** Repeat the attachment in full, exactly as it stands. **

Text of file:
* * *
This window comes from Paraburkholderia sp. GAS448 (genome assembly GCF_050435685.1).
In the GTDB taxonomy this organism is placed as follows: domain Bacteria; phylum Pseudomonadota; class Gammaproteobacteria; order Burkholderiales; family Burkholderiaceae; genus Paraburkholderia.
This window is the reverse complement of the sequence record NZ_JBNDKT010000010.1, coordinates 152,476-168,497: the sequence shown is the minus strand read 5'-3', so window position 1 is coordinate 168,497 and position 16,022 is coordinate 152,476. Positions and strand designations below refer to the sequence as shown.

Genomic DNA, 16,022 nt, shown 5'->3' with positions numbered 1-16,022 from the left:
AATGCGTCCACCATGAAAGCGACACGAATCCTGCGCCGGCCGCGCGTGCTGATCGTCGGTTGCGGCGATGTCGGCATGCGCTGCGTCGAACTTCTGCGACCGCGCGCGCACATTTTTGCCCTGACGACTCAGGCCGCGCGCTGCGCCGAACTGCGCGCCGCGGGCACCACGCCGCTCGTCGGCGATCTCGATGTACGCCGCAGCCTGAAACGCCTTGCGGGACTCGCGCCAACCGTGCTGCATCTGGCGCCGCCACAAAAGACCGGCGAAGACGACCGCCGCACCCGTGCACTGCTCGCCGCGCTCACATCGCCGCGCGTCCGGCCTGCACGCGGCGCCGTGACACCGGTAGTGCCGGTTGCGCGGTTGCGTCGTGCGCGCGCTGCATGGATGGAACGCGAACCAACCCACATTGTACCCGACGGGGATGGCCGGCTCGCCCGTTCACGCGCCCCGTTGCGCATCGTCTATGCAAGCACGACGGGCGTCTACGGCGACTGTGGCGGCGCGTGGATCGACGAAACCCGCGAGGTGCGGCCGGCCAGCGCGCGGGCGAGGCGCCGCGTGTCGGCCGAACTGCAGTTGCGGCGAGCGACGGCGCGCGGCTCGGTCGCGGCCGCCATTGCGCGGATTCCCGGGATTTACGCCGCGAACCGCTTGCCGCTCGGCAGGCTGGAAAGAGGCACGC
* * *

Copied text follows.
This window comes from Paraburkholderia sp. GAS448 (genome assembly GCF_050435685.1).
In the GTDB taxonomy this organism is placed as follows: domain Bacteria; phylum Pseudomonadota; class Gammaproteobacteria; order Burkholderiales; family Burkholderiaceae; genus Paraburkholderia.
This window is the reverse complement of the sequence record NZ_JBNDKT010000010.1, coordinates 152,476-168,497: the sequence shown is the minus strand read 5'-3', so window position 1 is coordinate 168,497 and position 16,022 is coordinate 152,476. Positions and strand designations below refer to the sequence as shown.

Genomic DNA, 16,022 nt, shown 5'->3' with positions numbered 1-16,022 from the left:
AATGCGTCCACCATGAAAGCGACACGAATCCTGCGCCGGCCGCGCGTGCTGATCGTCGGTTGCGGCGATGTCGGCATGCGCTGCGTCGAACTTCTGCGACCGCGCGCGCACATTTTTGCCCTGACGACTCAGGCCGCGCGCTGCGCCGAACTGCGCGCCGCGGGCACCACGCCGCTCGTCGGCGATCTCGATGTACGCCGCAGCCTGAAACGCCTTGCGGGACTCGCGCCAACCGTGCTGCATCTGGCGCCGCCACAAAAGACCGGCGAAGACGACCGCCGCACCCGTGCACTGCTCGCCGCGCTCACATCGCCGCGCGTCCGGCCTGCACGCGGCGCCGTGACACCGGTAGTGCCGGTTGCGCGGTTGCGTCGTGCGCGCGCTGCATGGATGGAACGCGAACCAACCCACATTGTACCCGACGGGGATGGCCGGCTCGCCCGTTCACGCGCCCCGTTGCGCATCGTCTATGCAAGCACGACGGGCGTCTACGGCGACTGTGGCGGCGCGTGGATCGACGAAACCCGCGAGGTGCGGCCGGCCAGCGCGCGGGCGAGGCGCCGCGTGTCGGCCGAACTGCAGTTGCGGCGAGCGACGGCGCGCGGCTCGGTCGCGGCCGCCATTGCGCGGATTCCCGGGATTTACGCCGCGAACCGCTTGCCGCTCGGCAGGCTGGAAAGAGGCACGC